The scene was, at best, unusual. Young ladies gyrated to Italo disco, tossing apples into the fruit mill. The spattering of crushed fruit mingled with the grating of iron teeth under deep disco baselines as bearded men twisted on the press to release a rich golden juice into muslin lined buckets. The fruit mill continued to spatter amidst dancing, drinking and giggling, juice pouring forth in a dionysian frenzy. I was surrounded, in the throws of some kind of Berlin meets west country electro, apple romp. But the work was conscious, methodical and precise even though we were excitable, intently impassioned and... a little pissed.

Within 90 minutes we had pressed around 70 kilos of apples into 40 litres of clear juice ready for a gentle maturation into cider. 30 more minutes and the machines were stripped and cleaned, benches scrubbed, floors mopped, eighties disco baselines still booming. As I looked on at the celebration I wondered if this is what I had really intended to create two years ago when we set up Where the Light Gets In.

Day to day we try to keep things a little more sober but the principle is still there. Everybody grab a reign, the one you feel most comfortable with, and help to steer. We try to encourage an autonomy where each individual is responsible for the whole. Cleaning, laundry and other menial duties are shared out evenly across the board to ensure there is time for creativity and progress.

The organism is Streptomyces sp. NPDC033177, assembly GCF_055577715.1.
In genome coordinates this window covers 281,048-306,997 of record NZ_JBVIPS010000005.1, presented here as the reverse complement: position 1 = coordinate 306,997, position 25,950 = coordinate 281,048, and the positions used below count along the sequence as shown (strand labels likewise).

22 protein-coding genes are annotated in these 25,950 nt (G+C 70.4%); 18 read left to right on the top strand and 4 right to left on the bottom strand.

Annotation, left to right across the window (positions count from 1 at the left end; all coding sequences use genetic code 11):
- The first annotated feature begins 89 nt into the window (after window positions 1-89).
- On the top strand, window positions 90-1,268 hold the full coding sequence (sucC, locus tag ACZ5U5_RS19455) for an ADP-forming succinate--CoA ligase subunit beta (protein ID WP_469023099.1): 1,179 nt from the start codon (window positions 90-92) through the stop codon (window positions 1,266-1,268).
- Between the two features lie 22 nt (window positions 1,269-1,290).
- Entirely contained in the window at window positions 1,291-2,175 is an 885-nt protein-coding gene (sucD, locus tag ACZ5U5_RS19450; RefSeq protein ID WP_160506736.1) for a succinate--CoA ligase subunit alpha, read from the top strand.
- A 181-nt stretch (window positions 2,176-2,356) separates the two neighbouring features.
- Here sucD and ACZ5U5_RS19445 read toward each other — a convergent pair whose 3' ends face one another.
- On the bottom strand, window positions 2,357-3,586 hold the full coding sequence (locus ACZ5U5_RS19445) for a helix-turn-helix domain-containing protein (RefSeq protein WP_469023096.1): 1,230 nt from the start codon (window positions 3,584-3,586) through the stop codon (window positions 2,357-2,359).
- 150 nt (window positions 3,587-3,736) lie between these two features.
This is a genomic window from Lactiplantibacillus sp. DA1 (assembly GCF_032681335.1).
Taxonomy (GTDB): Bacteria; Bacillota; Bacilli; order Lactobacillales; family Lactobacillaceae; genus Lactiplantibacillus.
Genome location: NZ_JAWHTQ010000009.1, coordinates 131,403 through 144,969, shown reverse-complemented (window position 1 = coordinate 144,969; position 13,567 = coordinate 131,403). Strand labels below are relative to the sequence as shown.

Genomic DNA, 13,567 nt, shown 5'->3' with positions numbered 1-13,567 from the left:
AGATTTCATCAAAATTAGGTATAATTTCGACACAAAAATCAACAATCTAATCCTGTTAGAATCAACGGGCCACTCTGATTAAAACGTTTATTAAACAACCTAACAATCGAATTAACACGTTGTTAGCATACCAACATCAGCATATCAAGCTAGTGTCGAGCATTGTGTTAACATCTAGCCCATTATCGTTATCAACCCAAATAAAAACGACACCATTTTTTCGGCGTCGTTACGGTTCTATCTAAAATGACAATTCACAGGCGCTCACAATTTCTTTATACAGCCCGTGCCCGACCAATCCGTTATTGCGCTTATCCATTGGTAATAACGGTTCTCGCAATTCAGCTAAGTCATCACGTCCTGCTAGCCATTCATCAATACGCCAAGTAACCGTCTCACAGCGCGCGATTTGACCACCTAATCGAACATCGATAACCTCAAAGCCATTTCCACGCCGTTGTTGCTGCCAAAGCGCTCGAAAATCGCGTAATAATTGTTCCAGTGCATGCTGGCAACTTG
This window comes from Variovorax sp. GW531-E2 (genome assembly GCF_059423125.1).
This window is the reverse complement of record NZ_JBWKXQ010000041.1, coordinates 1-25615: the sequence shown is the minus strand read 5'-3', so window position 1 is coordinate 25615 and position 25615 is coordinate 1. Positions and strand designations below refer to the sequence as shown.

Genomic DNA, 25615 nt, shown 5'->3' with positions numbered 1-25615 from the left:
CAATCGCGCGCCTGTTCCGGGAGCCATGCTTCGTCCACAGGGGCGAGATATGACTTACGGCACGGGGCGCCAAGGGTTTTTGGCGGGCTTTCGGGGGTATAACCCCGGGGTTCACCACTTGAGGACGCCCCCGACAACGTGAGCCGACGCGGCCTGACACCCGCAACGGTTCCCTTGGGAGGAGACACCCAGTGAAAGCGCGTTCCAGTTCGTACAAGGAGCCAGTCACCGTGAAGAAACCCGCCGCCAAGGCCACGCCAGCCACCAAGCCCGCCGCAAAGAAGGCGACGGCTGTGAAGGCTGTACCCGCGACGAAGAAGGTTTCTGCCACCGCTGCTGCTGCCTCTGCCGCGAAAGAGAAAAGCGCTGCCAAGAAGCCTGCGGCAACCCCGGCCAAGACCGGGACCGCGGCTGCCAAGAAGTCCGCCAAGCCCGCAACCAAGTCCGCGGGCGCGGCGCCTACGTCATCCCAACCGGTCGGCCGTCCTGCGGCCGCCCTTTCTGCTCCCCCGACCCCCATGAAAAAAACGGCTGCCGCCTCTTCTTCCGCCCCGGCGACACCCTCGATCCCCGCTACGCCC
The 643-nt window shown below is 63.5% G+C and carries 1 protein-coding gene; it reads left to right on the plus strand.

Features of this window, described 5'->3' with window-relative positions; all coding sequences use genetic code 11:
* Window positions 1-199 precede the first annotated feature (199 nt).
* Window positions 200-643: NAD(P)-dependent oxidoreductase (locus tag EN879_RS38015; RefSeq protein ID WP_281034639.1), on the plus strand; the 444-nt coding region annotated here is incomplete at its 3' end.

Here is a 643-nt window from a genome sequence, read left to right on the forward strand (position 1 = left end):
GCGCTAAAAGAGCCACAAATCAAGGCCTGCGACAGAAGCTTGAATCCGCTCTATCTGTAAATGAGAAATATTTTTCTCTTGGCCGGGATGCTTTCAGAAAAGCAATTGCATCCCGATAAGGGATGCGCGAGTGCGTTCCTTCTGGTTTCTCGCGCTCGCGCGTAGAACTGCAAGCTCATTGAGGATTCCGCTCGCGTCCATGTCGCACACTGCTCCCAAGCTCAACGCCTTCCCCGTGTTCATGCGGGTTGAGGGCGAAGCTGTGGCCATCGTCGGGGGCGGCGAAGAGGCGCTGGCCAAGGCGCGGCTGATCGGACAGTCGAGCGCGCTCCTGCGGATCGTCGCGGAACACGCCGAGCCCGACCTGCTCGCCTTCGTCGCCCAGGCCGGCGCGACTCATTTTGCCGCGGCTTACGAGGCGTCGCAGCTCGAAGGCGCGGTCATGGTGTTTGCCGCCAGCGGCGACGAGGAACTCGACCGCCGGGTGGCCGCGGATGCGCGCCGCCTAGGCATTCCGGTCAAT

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In our organisation communication is also integral. We sit down each morning with breakfast as a whole team to share information about improvements needed for the next service, bookings and dietries. A member of the team will introduce a dish, a wine, coffee or special ingredient with stories of the producers; giving voice to everyone and making sure that each aspect of our experience is understood by all. Family meal times and pre service briefings give us more opportunity for constructive communication.

Of course we have leaders within the organisation but we work on an experience system where those with more of it for the task at hand, lead. This means everyone, at some point plays the role of both student and teacher, something that is good for personal and group development.

The top down power struggle of restaurant employment breeds an unhealthy competitive nature in a lonely arena, pitting team mates against each other and businesses against each other. This concentric and vicious circle leads to oppressive attitudes, and incorrect reasoning of the mind. All too often members of our industry feel they need to ’stick it out’ or ‘last two years,’ in order to succeed to the next level.

The bullying, drug abuse and mental exhaustion that plague our industry are all spike like symptoms of this desperate system where we are willing to put too much aside in order to reach the top. This scramble, in most cases turns into a pitiful rattle to just keep above board. The attitude drips down from the organisations to its staff like sewage from a drainpipe.